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News from the Dharma Realm

Joyfully Worship to Do the Buddha's Work

近祥師 文 by Bhikshuni Jin Xiang
郇若慧 中譯 Chinese Translation by Josey Shun










Before the Avatamsaka Vihara relocated in January, the building architect saw that one of his workers had throw away his unfinished rice on the building site. He picked up the rice and spread it around the parking lot for the birds. While he was doing that, suddenly he saw a very tall Guanyin Bodhisattva appear before him! This auspicious sign caused the faithful to be even more steadfast and vigorous in supporting the Way-place.

The Avatamsaka Vihara moved from a residential neigborhood in Potomac to Bethesda, a metropolitan area near Washington D. C. On June 15, 2003, an inaugural ceremony was held to consecrate the Buddhas’ and Bodhisattvas’ images at the monastery. It was followed by an Emperor of Liang Repentance Ceremony from June 16th to 22nd. The consecration ceremony, attended by about 300 people, was hosted by Dharma Master Heng Sure, who took extra time during the ceremony to briefly introduce each Buddha and Bodhisattva for those who were new, including some university students and Vedanta Center members. The Eight Precepts were transmitted on the morning of June 15th, and the Three Refuges and Five Precepts were transmitted in the afternoon. Twenty people took refuge with the Triple Jewel and thirteen took the Five Precepts.

Dharma talks given by the two Bhikshus, Dharma Masters Heng Sure and Jin Fan, on the nights of June 14th and 15th gave people a spiritual uplift before the weeklong repentance ceremony. Bhikshuni Heng Jhuang, Bhikshuni Heng Chu, and Bhikshuni Jin Hui led the Emperor of Liang Repentance. Twenty-some people commuted everyday, and twenty -four people, including seven men (who stayed in a trailer parked on the temple ground), registered to stay full-time at the monastery during the repentance ceremony. Those who stayed at the monastery diligently attended the daily morning and evening ceremonies and listened to Dharma talks given by the nuns at night.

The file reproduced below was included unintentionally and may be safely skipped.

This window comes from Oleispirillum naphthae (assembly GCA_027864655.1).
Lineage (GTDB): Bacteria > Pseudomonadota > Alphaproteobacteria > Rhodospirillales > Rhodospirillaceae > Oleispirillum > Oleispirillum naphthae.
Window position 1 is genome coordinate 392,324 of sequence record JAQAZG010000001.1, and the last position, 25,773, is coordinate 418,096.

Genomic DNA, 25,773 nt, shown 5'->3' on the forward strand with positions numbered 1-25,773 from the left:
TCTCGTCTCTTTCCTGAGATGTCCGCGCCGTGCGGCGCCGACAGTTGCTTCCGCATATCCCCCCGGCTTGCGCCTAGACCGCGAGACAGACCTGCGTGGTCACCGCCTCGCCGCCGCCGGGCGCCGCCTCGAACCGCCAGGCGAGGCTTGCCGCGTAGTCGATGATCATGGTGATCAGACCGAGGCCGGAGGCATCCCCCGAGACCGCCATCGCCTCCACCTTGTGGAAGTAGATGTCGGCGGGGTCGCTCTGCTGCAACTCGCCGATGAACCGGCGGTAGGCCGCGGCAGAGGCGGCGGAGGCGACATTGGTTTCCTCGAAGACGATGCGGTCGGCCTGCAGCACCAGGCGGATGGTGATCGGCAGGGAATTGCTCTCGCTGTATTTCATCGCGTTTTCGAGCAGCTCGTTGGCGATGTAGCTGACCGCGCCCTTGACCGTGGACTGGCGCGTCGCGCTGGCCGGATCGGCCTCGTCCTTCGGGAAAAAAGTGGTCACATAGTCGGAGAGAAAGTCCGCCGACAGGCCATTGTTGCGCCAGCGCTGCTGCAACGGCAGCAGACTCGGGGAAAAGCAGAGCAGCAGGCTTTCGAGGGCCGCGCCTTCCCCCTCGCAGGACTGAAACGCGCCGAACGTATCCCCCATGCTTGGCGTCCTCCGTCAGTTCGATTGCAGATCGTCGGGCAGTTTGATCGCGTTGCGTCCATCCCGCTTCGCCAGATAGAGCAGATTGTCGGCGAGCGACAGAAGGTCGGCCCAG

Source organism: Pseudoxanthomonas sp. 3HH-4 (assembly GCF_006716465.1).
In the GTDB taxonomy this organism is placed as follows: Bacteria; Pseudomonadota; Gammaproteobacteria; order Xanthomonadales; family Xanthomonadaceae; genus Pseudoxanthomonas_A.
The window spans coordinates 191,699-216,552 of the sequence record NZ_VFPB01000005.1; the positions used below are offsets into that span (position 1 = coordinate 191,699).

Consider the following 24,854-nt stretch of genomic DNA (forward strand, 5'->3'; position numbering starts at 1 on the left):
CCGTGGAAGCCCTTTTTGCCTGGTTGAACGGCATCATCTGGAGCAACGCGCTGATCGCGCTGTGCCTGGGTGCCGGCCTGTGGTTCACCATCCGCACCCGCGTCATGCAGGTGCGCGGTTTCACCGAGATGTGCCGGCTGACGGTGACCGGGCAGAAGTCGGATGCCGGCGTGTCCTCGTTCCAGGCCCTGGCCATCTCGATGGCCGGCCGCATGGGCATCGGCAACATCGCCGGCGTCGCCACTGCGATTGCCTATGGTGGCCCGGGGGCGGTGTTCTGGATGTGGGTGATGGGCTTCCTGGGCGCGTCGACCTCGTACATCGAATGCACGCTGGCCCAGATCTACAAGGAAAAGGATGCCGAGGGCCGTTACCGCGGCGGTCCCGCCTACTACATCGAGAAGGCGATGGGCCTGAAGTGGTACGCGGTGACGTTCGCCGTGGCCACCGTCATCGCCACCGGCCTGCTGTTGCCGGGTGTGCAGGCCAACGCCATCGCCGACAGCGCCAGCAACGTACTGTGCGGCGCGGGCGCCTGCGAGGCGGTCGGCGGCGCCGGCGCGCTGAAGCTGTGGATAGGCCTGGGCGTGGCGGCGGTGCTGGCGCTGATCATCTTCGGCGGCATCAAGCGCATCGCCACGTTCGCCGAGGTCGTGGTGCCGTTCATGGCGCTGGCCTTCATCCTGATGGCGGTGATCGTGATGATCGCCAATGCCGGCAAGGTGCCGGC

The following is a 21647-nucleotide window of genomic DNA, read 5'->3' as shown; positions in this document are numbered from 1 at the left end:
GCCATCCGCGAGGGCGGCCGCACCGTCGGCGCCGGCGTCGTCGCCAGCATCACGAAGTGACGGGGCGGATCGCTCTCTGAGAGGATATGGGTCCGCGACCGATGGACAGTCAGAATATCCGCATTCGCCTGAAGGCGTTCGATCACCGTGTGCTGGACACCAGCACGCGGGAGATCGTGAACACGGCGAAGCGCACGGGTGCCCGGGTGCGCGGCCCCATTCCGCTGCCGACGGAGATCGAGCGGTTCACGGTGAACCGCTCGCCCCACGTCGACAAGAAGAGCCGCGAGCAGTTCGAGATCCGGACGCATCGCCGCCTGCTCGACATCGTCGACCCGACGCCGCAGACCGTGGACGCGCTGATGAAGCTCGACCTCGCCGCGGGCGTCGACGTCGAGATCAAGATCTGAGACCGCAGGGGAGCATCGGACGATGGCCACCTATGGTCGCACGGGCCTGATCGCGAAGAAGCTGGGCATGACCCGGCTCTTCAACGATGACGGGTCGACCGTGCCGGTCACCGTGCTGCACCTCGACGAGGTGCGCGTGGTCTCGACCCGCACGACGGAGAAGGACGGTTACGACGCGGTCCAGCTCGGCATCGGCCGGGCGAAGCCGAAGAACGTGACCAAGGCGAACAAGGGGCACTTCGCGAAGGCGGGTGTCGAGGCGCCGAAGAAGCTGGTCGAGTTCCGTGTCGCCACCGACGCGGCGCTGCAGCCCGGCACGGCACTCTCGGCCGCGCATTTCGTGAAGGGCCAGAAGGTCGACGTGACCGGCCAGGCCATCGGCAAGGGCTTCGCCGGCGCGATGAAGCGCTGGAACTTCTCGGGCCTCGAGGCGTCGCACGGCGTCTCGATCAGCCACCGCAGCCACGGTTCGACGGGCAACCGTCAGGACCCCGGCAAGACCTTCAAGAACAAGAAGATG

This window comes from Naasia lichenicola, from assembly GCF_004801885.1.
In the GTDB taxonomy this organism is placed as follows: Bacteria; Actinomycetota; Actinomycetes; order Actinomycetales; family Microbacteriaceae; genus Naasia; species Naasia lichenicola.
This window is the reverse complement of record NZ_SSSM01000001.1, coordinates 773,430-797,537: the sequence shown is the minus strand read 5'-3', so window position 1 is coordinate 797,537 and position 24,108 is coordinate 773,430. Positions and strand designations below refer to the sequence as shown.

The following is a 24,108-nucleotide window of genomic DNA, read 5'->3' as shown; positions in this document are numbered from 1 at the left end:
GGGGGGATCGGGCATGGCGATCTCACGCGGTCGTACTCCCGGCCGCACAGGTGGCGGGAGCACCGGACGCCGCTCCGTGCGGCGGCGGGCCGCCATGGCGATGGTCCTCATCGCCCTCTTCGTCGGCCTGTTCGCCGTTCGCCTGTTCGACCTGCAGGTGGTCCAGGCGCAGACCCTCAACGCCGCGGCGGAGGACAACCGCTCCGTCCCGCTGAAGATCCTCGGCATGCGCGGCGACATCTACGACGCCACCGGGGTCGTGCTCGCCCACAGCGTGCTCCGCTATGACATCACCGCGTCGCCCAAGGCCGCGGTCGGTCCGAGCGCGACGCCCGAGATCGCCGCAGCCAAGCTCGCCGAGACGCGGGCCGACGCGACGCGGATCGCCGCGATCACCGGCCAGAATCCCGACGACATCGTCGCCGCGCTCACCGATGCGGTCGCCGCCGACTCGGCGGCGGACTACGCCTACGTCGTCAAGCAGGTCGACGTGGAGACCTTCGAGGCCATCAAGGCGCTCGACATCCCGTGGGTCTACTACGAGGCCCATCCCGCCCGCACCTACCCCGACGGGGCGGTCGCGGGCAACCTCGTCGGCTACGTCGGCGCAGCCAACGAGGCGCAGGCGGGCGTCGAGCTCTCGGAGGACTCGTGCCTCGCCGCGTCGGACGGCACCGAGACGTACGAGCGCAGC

Laypeople shared their experiences after the repentance ceremony was over. One layman said he was so happy about being able to participate in the ceremony that he felt like crying. A laywoman said this was the first time she had repented at such a profound level. She was grateful for the teachings passed down by the Buddha and the Patriarchs, and grateful to Venerable Master Hua. When she read the text in the repentance about the retribution for offenses, she realized the truth of the cause and effect. Even though we live in the age after the Buddha’s nirvana—one of the eight difficulties—she was very thankful for having the blessings to meet the Buddhadharma. She learned to be more compassionate for all living beings. She realized that she was not doing this repentance for her own sake, but for all living beings. Somebody else mentioned that before the Emperor of Liang Repentance ceremony began, while a layman was washing his car at his home, a small turtle came up to him and was looking up at him, so he brought it to the temple. The turtle was kept at the temple during the weeklong repentance; it was then taken along with the catfish for the Liberating Life ceremony.

At the end of the repentance ceremony on the 22nd, we conducted a Liberating Life ceremony in a park. When we got there, we found a less crowded and quieter spot for the catfish and the little turtle. Then we unloaded the water buckets with the fish from the truck and began the ceremony. At first, the fish kept jumping, but as the chanting proceeded and as they received the sprinkles of the Great Compassion sweet dew, they became calmer.

When the ceremony was over, people quickly carried the buckets to the banks of the Potomac River. Children and a few seniors also joined this activity of liberating the animals! As people on the banks continuously recited the name of Amitabha Buddha, 2,500 pounds of catfish were released into the Potomac River!

The ceremony and the act of liberating animals is not a common practice in America. In fact, half a year ago, hunters were authorized to kill off the deer that overpopulated a big park near Potomac.


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